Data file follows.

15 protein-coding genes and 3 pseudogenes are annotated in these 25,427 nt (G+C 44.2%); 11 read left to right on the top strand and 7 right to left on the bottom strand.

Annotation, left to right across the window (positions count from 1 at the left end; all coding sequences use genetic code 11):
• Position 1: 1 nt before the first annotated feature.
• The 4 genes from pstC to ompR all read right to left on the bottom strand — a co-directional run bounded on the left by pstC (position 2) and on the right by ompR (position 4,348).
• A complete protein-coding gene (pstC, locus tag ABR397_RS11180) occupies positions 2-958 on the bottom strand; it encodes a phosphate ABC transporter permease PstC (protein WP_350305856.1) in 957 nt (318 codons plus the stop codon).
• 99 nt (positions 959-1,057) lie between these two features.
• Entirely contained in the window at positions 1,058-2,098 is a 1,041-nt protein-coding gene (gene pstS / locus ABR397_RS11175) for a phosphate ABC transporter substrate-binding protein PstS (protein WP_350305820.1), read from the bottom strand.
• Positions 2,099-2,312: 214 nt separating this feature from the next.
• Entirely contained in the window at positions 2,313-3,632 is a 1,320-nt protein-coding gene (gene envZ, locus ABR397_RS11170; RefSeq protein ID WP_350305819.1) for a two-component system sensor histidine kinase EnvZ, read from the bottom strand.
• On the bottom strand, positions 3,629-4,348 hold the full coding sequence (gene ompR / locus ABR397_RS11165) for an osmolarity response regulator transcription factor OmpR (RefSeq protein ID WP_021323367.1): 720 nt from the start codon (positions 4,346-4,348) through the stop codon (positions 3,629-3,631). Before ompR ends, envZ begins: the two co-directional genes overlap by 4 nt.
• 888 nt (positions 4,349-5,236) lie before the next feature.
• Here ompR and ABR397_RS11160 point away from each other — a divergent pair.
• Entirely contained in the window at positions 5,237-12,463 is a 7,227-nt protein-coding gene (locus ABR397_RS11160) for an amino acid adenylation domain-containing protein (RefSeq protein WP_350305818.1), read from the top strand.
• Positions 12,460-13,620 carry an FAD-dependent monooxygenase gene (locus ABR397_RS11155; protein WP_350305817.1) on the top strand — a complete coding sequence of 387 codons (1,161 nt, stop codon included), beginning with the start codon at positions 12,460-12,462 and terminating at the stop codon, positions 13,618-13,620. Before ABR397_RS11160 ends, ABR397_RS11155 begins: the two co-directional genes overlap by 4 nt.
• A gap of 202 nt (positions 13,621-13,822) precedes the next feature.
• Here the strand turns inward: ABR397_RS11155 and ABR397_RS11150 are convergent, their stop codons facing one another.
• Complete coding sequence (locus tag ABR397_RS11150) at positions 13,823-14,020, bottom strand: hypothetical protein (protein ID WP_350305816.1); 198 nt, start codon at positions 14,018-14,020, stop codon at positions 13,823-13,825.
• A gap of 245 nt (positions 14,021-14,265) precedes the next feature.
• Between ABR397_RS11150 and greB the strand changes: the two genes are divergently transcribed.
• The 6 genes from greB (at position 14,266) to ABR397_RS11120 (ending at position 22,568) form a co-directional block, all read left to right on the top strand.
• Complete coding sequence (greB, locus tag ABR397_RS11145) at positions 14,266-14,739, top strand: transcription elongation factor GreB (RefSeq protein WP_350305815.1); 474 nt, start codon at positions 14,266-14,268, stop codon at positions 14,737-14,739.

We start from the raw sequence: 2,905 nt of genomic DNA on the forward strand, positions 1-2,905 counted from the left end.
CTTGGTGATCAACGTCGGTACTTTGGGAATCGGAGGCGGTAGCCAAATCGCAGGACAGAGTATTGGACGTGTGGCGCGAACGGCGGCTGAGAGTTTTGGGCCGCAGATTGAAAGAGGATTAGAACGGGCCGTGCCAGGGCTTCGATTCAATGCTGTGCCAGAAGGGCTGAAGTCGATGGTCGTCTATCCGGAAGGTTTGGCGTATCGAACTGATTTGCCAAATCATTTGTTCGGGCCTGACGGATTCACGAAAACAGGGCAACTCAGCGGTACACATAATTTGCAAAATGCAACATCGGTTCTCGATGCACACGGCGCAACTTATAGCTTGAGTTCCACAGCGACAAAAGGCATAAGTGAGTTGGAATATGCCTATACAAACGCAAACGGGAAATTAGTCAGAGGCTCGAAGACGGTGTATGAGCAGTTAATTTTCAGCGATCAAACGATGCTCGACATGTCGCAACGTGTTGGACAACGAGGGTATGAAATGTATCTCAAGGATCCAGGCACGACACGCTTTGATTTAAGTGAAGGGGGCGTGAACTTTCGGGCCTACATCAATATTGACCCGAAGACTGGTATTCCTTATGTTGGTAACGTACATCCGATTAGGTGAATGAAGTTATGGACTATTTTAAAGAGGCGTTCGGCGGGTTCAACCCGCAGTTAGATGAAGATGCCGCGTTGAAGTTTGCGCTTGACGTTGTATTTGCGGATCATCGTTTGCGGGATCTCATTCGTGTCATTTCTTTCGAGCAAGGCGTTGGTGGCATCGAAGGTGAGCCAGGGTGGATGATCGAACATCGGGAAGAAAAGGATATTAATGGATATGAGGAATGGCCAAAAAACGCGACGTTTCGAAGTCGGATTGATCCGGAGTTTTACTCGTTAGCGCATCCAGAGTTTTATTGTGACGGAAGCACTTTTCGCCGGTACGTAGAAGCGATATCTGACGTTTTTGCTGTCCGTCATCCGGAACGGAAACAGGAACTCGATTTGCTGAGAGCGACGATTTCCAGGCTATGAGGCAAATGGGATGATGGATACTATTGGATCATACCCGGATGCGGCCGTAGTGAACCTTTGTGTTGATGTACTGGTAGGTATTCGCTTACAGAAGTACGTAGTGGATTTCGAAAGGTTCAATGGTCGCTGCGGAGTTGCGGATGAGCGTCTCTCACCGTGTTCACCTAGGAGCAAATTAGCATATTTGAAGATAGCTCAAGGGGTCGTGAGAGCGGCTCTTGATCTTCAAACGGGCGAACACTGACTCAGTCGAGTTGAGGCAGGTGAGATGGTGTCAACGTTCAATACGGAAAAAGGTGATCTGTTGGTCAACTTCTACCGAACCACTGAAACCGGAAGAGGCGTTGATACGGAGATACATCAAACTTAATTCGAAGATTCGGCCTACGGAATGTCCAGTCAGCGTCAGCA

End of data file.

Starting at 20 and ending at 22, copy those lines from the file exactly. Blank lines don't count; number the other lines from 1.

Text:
• The 6 genes from greB (at position 14,266) to ABR397_RS11120 (ending at position 22,568) form a co-directional block, all read left to right on the top strand.
• Complete coding sequence (greB, locus tag ABR397_RS11145) at positions 14,266-14,739, top strand: transcription elongation factor GreB (RefSeq protein WP_350305815.1); 474 nt, start codon at positions 14,266-14,268, stop codon at positions 14,737-14,739.

We start from the raw sequence: 2,905 nt of genomic DNA on the forward strand, positions 1-2,905 counted from the left end.